If there was a drug that allowed people to forget the worst moment of their lives, how far would someone go to obtain it, given the potential profit? Such a drug, code-named Frost, lies at the heart of Abbott's latest novel. Miles Kendrick is in the federal witness protection program and also undergoing therapy for post-traumatic stress syndrome, a condition manifested by his being haunted by the "ghost" of his best friend, Andy. When his therapist is blown up in her office, Miles finds himself being pursued, along with two other PTS patients, by several deadly factions, each of whom erroneously believes that the trio possesses the priceless Frost. Ganser delivers a strong performance as narrator. His characterizations, especially the ruthless yet oddly sympathetic hit-man, Groot, and the annoying but funny phantom, Andy, are nicely delivered. But it is his sense of pace that keeps this audiobook moving. Ganser manages to convey the excitement, suspense and urgency of Abbott's thriller, keeping listeners on the edge of their seats through every chase and narrow escape. Simultaneous release with the Dutton hardcover (Reviews, June 12). (Oct.) Copyright 2006 Reed Business Information.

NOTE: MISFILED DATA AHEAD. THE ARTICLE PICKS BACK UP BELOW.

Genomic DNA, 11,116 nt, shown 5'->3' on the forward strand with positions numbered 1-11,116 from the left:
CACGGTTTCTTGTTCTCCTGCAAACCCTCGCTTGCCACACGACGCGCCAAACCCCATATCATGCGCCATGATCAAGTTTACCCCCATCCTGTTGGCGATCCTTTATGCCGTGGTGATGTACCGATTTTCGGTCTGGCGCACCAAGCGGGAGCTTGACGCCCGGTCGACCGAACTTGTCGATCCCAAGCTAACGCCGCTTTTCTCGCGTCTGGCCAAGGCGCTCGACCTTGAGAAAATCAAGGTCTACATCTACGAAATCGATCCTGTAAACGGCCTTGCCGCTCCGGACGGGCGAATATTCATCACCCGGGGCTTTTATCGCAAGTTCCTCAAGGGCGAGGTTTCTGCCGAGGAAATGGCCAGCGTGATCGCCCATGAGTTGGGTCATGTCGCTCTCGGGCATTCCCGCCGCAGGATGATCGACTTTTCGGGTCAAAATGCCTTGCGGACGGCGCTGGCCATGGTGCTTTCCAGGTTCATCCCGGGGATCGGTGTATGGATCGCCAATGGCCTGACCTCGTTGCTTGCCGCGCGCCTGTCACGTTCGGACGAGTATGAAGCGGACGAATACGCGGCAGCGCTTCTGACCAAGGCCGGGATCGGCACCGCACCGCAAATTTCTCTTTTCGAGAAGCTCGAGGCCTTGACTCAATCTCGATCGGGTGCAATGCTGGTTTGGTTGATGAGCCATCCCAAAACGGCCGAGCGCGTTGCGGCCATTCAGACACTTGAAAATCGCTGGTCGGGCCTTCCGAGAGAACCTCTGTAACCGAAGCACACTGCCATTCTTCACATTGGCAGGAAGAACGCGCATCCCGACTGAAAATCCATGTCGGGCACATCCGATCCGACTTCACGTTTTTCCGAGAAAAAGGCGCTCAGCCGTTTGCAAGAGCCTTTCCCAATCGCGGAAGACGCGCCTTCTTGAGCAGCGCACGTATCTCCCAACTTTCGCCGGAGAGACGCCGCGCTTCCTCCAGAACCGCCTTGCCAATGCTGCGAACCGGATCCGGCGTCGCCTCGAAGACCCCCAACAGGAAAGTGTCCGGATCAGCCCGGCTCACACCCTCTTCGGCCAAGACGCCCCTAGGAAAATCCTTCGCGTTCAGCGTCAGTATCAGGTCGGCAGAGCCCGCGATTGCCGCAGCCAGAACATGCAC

Miles Kendrick is in the Witness Protection Program following his testimony against a Florida mob family. In the final confrontation with gang members, Miles accidentally kills his friend Andy, and now Andy's spirit haunts him in his new life in Santa Fe, NM. When he learns of an experimental drug called "frost" that could cure him of his posttraumatic stress disorder, Miles also finds that this knowledge could cost him his life. Along with fellow PTSD-sufferers Celeste (a reality-show winner who witnessed a brutal murder) and Nathan (an Iraqi war veteran), Miles embarks on a complex, bloody journey that takes him from New Mexico to California. Is frost a miracle drug or a flawed product that kills those who take it? Will Miles and his allies be able to defeat the never-ending series of villains willing to kill to keep their secrets? Abbott's dialog is sometimes overwrought, and the tale could lose a character or two, but L.J. Ganser skillfully carries listeners through all of the twists and turns of this suspenseful story. Recommended for medium and large public libraries.-Joseph L. Carlson, Allan Hancock Coll., Lompoc, CA Copyright 2007 Reed Business Information.